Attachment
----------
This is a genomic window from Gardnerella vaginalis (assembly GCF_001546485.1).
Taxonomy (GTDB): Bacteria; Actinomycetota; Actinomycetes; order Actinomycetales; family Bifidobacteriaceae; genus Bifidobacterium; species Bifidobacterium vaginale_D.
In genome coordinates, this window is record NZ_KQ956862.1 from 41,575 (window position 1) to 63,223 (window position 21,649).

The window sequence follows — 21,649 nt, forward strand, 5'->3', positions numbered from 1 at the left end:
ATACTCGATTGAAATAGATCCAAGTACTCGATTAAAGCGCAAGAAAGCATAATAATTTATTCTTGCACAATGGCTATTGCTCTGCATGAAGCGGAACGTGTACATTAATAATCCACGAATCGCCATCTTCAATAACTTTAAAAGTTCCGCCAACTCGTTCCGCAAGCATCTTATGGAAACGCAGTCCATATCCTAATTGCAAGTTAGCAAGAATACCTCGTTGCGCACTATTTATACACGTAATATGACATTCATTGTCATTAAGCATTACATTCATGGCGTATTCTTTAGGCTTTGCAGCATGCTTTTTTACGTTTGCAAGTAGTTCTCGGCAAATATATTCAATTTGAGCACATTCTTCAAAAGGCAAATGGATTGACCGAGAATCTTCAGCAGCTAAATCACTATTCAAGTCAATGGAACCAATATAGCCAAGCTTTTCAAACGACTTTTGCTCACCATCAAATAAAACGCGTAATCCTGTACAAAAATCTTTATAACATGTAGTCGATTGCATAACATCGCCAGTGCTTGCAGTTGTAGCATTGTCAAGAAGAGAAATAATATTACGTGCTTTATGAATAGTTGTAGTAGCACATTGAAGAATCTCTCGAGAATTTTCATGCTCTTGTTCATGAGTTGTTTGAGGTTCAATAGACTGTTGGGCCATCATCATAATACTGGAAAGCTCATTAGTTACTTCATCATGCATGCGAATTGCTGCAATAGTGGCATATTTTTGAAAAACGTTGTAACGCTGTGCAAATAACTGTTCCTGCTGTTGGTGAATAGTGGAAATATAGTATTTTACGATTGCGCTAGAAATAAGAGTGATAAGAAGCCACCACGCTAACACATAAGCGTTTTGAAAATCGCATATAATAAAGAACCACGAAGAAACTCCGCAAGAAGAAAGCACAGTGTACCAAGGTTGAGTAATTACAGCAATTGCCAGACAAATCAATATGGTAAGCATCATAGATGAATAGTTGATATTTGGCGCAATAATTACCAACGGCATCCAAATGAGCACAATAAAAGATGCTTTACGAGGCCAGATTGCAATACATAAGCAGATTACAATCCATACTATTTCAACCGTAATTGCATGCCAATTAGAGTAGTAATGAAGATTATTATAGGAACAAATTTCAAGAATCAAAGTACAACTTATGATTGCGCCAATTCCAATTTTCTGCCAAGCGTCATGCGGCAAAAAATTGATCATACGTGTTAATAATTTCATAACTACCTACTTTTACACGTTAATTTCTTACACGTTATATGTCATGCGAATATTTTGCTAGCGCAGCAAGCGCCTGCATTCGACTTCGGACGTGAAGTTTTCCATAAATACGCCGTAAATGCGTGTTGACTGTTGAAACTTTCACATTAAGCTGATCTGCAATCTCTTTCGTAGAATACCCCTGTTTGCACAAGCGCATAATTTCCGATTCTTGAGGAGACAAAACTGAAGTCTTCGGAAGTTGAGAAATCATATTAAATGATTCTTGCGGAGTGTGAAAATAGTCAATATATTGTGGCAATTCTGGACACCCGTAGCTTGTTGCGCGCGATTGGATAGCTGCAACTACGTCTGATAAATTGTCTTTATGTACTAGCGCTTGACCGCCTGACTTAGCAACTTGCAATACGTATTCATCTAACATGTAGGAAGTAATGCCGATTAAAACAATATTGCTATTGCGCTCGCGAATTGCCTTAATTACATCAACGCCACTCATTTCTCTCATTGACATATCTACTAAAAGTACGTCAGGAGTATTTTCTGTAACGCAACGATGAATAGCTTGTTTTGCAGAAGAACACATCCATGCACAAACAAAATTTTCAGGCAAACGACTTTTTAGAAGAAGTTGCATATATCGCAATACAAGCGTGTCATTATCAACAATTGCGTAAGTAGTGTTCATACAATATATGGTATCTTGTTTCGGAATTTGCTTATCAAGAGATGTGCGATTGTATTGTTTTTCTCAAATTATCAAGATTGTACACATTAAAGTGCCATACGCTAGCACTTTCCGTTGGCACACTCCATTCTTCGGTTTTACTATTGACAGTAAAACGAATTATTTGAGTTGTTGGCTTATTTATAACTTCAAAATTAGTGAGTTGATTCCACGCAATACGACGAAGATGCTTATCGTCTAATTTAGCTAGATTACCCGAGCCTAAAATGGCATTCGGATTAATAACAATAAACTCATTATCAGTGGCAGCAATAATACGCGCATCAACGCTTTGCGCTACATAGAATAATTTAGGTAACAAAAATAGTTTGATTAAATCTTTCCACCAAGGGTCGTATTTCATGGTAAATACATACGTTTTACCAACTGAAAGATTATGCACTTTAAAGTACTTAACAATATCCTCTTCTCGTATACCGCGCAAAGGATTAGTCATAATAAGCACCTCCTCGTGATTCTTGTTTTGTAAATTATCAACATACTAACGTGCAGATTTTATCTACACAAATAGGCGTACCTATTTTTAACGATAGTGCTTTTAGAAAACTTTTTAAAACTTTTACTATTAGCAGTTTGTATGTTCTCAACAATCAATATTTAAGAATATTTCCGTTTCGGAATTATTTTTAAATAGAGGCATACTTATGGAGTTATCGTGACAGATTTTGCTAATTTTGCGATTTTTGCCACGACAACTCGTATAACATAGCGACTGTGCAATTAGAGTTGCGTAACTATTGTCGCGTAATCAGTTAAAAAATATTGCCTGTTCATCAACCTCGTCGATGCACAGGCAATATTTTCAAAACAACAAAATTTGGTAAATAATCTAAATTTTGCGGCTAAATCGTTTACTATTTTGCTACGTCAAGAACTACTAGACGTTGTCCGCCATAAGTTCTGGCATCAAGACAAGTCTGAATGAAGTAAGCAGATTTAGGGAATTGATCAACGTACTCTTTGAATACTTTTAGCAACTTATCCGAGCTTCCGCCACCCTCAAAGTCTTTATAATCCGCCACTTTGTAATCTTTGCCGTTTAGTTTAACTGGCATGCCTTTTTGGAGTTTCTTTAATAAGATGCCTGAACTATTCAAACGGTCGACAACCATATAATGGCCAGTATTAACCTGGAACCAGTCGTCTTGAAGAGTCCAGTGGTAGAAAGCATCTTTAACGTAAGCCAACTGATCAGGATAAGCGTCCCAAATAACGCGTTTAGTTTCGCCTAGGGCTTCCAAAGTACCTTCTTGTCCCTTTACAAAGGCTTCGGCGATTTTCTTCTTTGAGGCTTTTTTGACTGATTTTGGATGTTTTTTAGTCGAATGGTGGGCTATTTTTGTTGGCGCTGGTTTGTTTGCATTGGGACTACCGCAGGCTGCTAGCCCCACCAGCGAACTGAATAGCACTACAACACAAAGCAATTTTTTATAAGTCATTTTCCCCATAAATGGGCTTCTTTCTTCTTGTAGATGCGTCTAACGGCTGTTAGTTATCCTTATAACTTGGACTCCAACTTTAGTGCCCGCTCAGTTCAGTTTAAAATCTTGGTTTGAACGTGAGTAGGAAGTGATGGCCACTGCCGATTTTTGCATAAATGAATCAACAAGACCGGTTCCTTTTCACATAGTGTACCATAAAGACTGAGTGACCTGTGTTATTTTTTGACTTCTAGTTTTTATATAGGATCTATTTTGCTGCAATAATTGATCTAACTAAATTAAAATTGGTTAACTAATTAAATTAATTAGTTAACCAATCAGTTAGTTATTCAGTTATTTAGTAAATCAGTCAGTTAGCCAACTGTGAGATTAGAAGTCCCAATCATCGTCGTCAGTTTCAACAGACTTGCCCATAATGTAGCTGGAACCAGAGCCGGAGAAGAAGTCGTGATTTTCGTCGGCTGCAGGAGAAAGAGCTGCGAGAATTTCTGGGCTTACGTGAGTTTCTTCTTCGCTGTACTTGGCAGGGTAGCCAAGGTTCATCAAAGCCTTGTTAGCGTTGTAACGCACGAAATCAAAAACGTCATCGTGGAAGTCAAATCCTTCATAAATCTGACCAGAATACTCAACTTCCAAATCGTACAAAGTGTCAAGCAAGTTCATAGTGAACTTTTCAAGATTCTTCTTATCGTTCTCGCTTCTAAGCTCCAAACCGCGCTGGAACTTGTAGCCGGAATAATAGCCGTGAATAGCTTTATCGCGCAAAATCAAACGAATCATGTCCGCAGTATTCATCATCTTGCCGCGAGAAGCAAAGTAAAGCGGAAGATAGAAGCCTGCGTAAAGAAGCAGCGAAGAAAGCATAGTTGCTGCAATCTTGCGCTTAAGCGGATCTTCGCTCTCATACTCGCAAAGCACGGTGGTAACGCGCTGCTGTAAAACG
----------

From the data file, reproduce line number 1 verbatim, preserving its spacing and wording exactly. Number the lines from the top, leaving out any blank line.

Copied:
This is a genomic window from Gardnerella vaginalis (assembly GCF_001546485.1).